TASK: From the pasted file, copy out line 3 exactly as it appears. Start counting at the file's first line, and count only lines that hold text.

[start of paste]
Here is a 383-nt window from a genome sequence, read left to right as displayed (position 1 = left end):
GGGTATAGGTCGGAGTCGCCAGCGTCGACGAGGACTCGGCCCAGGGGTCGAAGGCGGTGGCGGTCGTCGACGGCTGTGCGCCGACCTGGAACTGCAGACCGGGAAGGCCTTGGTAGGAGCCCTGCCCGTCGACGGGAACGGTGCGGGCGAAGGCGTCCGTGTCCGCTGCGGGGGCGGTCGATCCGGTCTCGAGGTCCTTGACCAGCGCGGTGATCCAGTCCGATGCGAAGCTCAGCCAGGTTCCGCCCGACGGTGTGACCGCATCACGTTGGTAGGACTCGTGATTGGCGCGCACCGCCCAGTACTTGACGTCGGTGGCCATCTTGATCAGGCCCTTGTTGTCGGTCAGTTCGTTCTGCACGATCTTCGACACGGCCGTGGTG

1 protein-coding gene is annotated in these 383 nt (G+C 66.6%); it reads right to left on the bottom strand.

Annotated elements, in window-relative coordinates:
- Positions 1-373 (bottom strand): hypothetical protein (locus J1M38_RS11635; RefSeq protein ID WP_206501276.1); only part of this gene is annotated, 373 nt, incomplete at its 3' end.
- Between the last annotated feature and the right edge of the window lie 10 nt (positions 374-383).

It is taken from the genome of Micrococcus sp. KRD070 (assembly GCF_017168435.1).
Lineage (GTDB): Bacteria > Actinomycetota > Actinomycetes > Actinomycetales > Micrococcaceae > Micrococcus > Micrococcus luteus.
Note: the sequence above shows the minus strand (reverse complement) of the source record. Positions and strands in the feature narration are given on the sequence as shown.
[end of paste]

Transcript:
1 protein-coding gene is annotated in these 383 nt (G+C 66.6%); it reads right to left on the bottom strand.